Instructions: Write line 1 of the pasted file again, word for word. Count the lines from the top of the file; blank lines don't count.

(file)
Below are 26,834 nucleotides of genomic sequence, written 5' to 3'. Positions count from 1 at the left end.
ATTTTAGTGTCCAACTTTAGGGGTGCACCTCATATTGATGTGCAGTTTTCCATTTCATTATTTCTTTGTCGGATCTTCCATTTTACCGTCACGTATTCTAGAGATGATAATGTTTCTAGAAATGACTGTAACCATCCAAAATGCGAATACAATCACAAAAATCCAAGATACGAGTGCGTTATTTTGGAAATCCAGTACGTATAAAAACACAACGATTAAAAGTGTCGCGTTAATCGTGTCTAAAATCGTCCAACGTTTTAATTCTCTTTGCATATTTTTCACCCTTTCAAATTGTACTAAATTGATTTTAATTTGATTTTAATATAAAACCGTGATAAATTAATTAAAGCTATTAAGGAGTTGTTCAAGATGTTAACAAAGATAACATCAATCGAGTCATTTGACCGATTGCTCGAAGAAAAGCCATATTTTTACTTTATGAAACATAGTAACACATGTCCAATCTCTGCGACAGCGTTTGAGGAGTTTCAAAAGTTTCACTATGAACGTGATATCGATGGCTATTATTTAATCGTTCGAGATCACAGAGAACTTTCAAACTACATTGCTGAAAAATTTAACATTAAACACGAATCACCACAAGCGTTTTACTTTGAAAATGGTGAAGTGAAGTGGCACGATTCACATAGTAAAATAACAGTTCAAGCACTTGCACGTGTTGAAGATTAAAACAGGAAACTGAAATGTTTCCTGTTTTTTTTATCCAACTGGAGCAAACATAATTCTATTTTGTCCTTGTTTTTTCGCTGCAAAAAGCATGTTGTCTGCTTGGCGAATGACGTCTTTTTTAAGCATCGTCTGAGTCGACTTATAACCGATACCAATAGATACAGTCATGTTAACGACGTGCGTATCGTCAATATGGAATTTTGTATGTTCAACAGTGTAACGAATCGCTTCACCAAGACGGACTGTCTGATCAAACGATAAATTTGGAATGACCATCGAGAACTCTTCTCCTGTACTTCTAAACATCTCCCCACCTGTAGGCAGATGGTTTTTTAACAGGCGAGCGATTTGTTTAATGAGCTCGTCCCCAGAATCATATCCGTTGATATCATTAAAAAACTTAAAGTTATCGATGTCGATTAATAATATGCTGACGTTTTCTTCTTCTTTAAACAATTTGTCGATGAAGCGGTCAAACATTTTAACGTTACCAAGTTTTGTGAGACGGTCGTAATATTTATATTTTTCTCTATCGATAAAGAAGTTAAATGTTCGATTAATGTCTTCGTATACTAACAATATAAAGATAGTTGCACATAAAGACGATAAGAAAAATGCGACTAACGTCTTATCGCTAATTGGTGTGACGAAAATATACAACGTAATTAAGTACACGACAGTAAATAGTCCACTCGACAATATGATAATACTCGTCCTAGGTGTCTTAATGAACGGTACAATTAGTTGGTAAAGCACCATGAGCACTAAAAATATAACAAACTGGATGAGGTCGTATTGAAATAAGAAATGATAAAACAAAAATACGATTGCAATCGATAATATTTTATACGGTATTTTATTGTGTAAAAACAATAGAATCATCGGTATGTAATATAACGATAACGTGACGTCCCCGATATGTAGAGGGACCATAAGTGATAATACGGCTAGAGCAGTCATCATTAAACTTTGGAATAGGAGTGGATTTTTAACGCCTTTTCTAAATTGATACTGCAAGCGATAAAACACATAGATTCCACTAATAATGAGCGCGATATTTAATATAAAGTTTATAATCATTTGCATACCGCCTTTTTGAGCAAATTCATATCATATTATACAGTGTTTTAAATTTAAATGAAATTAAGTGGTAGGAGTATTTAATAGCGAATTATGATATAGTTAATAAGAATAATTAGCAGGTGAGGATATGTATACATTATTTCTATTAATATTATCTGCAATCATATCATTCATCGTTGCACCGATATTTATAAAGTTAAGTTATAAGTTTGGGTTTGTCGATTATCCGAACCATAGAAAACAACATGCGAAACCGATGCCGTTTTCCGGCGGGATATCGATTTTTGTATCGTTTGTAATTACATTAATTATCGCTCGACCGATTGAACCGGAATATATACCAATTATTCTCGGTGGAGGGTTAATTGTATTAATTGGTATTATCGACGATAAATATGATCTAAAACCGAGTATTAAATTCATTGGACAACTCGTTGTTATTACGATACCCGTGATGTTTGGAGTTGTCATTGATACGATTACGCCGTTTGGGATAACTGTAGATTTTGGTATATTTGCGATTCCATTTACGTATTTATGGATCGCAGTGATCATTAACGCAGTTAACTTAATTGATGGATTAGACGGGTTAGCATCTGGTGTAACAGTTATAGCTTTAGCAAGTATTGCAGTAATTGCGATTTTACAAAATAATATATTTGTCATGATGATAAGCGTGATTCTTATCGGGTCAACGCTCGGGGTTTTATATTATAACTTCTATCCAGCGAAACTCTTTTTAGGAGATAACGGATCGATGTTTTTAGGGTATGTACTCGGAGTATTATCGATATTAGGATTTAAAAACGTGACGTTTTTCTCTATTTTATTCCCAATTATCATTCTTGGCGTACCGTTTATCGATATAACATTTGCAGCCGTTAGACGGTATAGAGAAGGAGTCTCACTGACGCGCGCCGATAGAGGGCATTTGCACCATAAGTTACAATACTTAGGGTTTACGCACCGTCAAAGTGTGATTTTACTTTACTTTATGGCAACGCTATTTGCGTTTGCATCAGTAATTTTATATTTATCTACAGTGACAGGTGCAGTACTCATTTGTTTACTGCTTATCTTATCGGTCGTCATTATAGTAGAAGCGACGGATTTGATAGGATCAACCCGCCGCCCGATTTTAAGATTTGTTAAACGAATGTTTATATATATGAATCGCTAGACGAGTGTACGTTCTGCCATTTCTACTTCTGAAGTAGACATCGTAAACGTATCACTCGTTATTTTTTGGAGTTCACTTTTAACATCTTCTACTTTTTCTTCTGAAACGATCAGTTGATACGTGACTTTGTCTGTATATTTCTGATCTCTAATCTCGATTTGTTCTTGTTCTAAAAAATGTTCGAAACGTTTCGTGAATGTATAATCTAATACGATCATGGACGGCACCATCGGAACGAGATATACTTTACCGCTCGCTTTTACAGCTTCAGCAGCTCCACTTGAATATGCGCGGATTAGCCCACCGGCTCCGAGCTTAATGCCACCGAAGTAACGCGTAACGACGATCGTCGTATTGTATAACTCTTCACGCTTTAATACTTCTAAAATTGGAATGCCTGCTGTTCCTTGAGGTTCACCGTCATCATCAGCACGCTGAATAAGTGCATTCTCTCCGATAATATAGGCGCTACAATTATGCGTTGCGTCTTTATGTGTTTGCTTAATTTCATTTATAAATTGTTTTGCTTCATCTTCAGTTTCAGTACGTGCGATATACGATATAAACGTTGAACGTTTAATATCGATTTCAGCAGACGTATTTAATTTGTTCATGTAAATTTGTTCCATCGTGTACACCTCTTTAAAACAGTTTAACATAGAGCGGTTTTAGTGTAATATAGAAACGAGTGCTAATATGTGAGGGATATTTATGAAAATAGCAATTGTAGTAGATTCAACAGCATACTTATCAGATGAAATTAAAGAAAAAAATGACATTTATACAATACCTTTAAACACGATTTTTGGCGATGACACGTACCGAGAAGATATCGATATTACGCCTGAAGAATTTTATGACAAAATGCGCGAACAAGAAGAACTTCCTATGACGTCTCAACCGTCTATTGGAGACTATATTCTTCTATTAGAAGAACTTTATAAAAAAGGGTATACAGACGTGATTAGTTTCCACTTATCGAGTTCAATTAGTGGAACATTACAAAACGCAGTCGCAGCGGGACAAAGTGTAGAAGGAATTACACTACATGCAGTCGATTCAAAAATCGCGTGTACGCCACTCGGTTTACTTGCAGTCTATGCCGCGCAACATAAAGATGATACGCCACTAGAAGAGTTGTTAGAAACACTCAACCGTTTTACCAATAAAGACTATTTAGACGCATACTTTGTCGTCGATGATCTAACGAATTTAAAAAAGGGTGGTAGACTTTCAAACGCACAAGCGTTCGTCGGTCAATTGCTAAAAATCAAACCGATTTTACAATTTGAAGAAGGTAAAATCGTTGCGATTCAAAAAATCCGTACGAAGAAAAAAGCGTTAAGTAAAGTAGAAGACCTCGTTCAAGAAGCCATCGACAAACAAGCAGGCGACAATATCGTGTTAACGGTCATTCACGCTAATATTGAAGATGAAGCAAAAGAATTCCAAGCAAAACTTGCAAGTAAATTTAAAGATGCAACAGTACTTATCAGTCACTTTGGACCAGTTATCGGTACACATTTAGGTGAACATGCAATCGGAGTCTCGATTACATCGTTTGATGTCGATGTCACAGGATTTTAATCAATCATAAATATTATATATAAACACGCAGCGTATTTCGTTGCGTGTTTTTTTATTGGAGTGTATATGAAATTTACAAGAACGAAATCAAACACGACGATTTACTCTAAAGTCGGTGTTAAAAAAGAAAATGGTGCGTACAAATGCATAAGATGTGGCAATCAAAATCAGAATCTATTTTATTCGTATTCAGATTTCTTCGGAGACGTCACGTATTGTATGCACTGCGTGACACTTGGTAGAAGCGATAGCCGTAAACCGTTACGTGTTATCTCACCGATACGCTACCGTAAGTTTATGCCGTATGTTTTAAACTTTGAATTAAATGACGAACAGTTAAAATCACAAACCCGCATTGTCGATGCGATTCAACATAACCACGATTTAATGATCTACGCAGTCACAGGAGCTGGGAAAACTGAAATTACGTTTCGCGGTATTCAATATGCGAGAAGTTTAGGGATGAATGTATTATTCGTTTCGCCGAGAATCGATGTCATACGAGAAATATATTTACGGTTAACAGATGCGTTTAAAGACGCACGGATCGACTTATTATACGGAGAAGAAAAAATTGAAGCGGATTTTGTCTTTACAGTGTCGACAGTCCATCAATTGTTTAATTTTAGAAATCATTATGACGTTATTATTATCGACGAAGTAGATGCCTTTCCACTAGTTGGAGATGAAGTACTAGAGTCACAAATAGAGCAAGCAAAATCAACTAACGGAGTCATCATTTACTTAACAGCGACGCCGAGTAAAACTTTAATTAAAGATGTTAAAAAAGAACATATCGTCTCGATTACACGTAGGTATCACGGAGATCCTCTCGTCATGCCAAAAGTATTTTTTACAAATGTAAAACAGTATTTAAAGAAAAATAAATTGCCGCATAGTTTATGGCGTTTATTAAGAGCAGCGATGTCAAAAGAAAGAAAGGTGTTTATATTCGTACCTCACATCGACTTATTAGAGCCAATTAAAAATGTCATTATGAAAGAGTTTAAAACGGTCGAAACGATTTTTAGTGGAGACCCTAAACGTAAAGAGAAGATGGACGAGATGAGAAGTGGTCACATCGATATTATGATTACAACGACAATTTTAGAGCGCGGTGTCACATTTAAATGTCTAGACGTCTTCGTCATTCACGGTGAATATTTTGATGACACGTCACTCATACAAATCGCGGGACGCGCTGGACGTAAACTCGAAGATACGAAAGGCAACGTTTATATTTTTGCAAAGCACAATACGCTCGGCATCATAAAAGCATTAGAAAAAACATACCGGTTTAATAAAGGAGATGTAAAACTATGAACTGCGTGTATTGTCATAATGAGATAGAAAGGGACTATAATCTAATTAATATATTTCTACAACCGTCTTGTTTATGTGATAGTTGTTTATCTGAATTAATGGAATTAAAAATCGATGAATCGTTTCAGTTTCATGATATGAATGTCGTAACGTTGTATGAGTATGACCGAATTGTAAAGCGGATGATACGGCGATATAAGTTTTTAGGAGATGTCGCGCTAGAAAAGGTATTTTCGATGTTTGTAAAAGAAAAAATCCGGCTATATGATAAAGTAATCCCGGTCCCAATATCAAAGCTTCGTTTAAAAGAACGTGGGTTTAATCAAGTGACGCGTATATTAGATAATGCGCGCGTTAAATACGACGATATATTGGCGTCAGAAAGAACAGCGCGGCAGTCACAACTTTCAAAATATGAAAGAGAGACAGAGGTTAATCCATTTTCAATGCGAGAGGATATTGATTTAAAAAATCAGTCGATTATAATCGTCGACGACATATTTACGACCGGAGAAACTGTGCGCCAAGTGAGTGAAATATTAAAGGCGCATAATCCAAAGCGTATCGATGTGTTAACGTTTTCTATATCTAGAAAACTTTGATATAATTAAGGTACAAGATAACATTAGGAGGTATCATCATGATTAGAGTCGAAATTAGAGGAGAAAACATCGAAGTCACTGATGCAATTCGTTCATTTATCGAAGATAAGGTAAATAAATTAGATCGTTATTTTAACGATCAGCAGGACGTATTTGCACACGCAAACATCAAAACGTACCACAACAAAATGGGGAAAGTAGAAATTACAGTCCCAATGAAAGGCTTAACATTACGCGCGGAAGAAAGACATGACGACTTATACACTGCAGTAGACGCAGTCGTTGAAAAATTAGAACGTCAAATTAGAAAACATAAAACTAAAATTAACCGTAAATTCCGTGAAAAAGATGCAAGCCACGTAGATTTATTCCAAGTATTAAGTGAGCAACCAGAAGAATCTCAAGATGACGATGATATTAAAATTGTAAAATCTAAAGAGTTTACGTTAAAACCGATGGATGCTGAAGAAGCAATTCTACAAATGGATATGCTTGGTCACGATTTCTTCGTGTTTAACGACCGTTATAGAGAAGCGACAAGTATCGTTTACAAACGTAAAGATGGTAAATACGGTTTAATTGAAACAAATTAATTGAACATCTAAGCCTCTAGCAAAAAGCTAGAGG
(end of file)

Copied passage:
Below are 26,834 nucleotides of genomic sequence, written 5' to 3'. Positions count from 1 at the left end.